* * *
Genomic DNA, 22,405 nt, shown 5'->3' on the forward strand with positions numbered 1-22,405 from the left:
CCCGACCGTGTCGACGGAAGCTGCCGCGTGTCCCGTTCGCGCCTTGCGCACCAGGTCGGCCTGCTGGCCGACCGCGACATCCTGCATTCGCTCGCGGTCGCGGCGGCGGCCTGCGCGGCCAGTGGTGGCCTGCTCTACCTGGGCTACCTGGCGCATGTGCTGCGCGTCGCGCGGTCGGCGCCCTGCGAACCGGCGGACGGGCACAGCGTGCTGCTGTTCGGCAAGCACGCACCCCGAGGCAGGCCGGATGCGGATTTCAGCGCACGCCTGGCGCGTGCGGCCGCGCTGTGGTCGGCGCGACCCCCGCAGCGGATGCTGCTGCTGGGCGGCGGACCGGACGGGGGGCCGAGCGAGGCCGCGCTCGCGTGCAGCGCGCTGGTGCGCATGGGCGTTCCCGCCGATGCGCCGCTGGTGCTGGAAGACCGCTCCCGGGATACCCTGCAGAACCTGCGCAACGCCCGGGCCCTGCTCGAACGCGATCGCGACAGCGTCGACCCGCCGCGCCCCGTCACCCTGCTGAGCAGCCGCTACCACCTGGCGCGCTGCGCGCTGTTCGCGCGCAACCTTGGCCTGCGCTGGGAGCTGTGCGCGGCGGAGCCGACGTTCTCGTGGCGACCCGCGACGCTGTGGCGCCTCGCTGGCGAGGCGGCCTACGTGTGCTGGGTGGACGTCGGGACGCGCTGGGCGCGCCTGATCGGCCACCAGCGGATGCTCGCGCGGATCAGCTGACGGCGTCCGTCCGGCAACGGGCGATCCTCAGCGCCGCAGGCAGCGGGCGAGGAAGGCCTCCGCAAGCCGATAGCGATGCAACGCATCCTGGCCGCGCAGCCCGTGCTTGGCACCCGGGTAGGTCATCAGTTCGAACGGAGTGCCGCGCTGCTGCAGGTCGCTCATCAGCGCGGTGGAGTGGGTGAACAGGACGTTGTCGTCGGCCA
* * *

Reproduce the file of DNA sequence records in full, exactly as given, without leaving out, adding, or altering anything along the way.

Genomic DNA, 22,405 nt, shown 5'->3' on the forward strand with positions numbered 1-22,405 from the left:
CCCGACCGTGTCGACGGAAGCTGCCGCGTGTCCCGTTCGCGCCTTGCGCACCAGGTCGGCCTGCTGGCCGACCGCGACATCCTGCATTCGCTCGCGGTCGCGGCGGCGGCCTGCGCGGCCAGTGGTGGCCTGCTCTACCTGGGCTACCTGGCGCATGTGCTGCGCGTCGCGCGGTCGGCGCCCTGCGAACCGGCGGACGGGCACAGCGTGCTGCTGTTCGGCAAGCACGCACCCCGAGGCAGGCCGGATGCGGATTTCAGCGCACGCCTGGCGCGTGCGGCCGCGCTGTGGTCGGCGCGACCCCCGCAGCGGATGCTGCTGCTGGGCGGCGGACCGGACGGGGGGCCGAGCGAGGCCGCGCTCGCGTGCAGCGCGCTGGTGCGCATGGGCGTTCCCGCCGATGCGCCGCTGGTGCTGGAAGACCGCTCCCGGGATACCCTGCAGAACCTGCGCAACGCCCGGGCCCTGCTCGAACGCGATCGCGACAGCGTCGACCCGCCGCGCCCCGTCACCCTGCTGAGCAGCCGCTACCACCTGGCGCGCTGCGCGCTGTTCGCGCGCAACCTTGGCCTGCGCTGGGAGCTGTGCGCGGCGGAGCCGACGTTCTCGTGGCGACCCGCGACGCTGTGGCGCCTCGCTGGCGAGGCGGCCTACGTGTGCTGGGTGGACGTCGGGACGCGCTGGGCGCGCCTGATCGGCCACCAGCGGATGCTCGCGCGGATCAGCTGACGGCGTCCGTCCGGCAACGGGCGATCCTCAGCGCCGCAGGCAGCGGGCGAGGAAGGCCTCCGCAAGCCGATAGCGATGCAACGCATCCTGGCCGCGCAGCCCGTGCTTGGCACCCGGGTAGGTCATCAGTTCGAACGGAGTGCCGCGCTGCTGCAGGTCGCTCATCAGCGCGGTGGAGTGGGTGAACAGGACGTTGTCGTCGGCCA